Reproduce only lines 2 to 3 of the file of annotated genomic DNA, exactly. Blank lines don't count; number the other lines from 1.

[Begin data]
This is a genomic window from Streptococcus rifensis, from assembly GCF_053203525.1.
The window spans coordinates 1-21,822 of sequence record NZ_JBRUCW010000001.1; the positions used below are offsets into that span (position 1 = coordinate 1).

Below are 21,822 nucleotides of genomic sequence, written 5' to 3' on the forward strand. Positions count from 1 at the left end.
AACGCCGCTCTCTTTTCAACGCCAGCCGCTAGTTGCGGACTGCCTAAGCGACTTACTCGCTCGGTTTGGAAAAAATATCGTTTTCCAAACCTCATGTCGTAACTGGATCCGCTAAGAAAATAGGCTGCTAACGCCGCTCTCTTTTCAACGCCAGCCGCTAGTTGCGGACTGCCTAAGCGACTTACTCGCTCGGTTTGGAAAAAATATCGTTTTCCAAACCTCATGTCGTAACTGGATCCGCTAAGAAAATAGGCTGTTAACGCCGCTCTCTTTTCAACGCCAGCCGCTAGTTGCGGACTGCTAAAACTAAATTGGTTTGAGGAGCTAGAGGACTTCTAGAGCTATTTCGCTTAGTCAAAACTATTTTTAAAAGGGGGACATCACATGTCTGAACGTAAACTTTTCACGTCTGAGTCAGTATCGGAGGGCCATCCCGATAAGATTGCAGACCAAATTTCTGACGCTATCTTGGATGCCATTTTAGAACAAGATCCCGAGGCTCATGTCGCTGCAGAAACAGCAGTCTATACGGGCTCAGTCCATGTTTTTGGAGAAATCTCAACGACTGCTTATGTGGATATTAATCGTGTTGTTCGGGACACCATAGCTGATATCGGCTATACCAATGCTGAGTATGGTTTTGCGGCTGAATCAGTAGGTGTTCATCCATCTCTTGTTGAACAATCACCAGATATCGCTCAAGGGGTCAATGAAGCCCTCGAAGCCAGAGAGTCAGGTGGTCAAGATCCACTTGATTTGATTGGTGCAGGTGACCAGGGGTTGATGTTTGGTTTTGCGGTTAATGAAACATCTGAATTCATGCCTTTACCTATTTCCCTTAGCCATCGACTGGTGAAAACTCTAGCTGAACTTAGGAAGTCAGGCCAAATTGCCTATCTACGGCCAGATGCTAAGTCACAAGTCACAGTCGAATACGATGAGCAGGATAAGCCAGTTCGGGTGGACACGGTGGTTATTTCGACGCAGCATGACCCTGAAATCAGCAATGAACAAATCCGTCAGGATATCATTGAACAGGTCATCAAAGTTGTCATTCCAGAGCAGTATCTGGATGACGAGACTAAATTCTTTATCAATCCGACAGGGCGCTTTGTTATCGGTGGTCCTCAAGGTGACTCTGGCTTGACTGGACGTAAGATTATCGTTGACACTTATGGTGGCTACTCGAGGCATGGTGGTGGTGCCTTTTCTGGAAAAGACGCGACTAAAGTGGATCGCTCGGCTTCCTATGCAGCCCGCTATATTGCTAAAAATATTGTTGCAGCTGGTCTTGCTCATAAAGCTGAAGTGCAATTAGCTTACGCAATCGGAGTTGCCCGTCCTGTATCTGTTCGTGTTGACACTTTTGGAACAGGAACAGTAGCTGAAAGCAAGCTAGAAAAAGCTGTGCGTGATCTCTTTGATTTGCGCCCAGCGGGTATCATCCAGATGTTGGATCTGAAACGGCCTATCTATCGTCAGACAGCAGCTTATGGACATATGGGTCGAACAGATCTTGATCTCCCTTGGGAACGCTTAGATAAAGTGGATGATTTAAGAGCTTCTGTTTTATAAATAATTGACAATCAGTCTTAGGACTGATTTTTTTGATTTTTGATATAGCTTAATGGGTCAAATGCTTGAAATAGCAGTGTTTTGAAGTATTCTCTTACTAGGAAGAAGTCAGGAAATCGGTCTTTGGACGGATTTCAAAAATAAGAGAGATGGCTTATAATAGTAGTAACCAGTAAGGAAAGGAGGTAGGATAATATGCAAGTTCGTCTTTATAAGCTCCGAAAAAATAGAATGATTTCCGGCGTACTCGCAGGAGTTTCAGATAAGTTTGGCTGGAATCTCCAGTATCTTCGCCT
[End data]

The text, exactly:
The window spans coordinates 1-21,822 of sequence record NZ_JBRUCW010000001.1; the positions used below are offsets into that span (position 1 = coordinate 1).

Below are 21,822 nucleotides of genomic sequence, written 5' to 3' on the forward strand. Positions count from 1 at the left end.